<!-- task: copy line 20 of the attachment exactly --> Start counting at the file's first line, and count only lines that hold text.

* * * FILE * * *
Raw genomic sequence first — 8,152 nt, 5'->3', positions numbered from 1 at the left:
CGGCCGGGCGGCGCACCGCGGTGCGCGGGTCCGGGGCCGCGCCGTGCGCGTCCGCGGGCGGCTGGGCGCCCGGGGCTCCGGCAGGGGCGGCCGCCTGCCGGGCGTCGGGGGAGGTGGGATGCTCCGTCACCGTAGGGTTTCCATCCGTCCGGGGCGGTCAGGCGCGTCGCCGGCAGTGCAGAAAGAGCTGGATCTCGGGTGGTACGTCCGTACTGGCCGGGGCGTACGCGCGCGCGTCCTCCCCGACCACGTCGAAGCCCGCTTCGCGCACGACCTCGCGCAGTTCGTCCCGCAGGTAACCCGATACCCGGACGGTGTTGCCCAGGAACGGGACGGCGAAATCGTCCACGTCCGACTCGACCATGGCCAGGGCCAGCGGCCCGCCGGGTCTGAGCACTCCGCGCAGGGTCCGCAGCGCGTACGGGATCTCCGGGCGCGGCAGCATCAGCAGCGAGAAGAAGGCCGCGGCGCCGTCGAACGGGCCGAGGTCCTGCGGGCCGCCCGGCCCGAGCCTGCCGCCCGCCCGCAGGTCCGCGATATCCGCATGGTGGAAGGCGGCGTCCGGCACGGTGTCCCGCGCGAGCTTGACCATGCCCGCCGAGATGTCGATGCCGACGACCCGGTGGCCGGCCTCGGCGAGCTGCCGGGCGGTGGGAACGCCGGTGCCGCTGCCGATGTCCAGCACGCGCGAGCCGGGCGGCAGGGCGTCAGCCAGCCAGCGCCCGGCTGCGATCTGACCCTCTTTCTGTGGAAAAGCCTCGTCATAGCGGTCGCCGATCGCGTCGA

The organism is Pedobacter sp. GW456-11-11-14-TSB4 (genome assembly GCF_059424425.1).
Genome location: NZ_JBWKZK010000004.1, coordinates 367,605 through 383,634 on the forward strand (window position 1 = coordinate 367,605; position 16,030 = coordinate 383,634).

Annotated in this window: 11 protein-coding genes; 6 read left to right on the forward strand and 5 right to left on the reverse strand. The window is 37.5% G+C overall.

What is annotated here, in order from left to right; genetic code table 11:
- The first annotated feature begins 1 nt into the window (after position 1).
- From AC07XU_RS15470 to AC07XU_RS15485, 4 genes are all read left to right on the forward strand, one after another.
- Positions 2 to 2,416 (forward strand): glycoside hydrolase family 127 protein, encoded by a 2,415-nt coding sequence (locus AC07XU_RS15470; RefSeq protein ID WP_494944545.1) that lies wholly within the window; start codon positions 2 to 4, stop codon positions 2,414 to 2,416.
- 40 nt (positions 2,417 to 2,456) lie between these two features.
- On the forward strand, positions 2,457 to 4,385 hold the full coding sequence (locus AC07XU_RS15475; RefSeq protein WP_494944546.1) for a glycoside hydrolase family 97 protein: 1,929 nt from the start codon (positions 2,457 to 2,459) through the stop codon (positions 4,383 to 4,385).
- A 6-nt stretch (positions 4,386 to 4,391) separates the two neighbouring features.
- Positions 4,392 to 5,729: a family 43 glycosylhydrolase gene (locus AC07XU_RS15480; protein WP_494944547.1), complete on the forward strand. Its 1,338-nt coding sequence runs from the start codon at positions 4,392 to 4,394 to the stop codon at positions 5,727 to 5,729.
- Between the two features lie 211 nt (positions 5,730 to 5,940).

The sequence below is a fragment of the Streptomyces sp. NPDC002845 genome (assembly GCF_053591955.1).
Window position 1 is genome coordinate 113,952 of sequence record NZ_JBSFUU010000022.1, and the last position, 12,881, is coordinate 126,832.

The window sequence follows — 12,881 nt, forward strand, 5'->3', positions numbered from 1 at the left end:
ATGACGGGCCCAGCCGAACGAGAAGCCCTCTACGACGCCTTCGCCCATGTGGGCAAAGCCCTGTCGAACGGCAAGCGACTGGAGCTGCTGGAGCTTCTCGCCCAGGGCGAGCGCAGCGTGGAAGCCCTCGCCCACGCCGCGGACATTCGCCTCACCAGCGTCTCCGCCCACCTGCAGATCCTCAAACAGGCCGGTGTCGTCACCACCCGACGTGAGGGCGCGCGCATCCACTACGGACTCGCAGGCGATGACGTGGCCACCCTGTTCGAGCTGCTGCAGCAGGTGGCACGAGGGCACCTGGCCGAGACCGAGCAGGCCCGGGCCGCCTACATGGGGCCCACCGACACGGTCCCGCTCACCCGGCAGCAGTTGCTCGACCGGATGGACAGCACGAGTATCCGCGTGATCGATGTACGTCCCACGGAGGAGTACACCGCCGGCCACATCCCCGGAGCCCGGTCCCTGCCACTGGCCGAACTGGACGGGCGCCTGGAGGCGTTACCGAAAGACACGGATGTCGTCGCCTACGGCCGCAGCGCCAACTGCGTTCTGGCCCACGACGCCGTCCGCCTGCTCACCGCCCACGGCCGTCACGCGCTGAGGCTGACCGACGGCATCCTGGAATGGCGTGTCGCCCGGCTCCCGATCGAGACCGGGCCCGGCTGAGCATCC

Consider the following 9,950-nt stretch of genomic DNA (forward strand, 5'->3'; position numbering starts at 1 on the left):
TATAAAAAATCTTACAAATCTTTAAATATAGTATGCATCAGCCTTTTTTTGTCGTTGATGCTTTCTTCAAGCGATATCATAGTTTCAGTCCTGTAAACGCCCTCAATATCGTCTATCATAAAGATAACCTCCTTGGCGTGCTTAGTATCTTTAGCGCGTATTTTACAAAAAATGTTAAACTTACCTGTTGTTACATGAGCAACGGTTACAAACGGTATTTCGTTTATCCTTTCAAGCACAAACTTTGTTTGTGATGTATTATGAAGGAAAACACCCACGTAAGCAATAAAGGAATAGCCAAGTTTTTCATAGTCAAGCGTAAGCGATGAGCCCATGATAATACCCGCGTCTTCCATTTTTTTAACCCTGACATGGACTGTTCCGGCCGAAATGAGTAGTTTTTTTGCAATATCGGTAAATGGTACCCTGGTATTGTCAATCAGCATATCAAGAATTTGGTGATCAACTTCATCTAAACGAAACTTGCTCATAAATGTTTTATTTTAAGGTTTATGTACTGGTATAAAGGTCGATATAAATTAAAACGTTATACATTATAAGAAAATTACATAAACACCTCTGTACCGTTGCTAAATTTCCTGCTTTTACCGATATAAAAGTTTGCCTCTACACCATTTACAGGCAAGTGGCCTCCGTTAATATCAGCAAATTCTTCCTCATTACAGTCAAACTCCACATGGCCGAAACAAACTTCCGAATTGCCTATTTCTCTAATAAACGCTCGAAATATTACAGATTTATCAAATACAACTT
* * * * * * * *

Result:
TATAAAAAATCTTACAAATCTTTAAATATAGTATGCATCAGCCTTTTTTTGTCGTTGATGCTTTCTTCAAGCGATATCATAGTTTCAGTCCTGTAAACGCCCTCAATATCGTCTATCATAAAGATAACCTCCTTGGCGTGCTTAGTATCTTTAGCGCGTATTTTACAAAAAATGTTAAACTTACCTGTTGTTACATGAGCAACGGTTACAAACGGTATTTCGTTTATCCTTTCAAGCACAAACTTTGTTTGTGATGTATTATGAAGGAAAACACCCACGTAAGCAATAAAGGAATAGCCAAGTTTTTCATAGTCAAGCGTAAGCGATGAGCCCATGATAATACCCGCGTCTTCCATTTTTTTAACCCTGACATGGACTGTTCCGGCCGAAATGAGTAGTTTTTTTGCAATATCGGTAAATGGTACCCTGGTATTGTCAATCAGCATATCAAGAATTTGGTGATCAACTTCATCTAAACGAAACTTGCTCATAAATGTTTTATTTTAAGGTTTATGTACTGGTATAAAGGTCGATATAAATTAAAACGTTATACATTATAAGAAAATTACATAAACACCTCTGTACCGTTGCTAAATTTCCTGCTTTTACCGATATAAAAGTTTGCCTCTACACCATTTACAGGCAAGTGGCCTCCGTTAATATCAGCAAATTCTTCCTCATTACAGTCAAACTCCACATGGCCGAAACAAACTTCCGAATTGCCTATTTCTCTAATAAACGCTCGAAATATTACAGATTTATCAAATACAACTT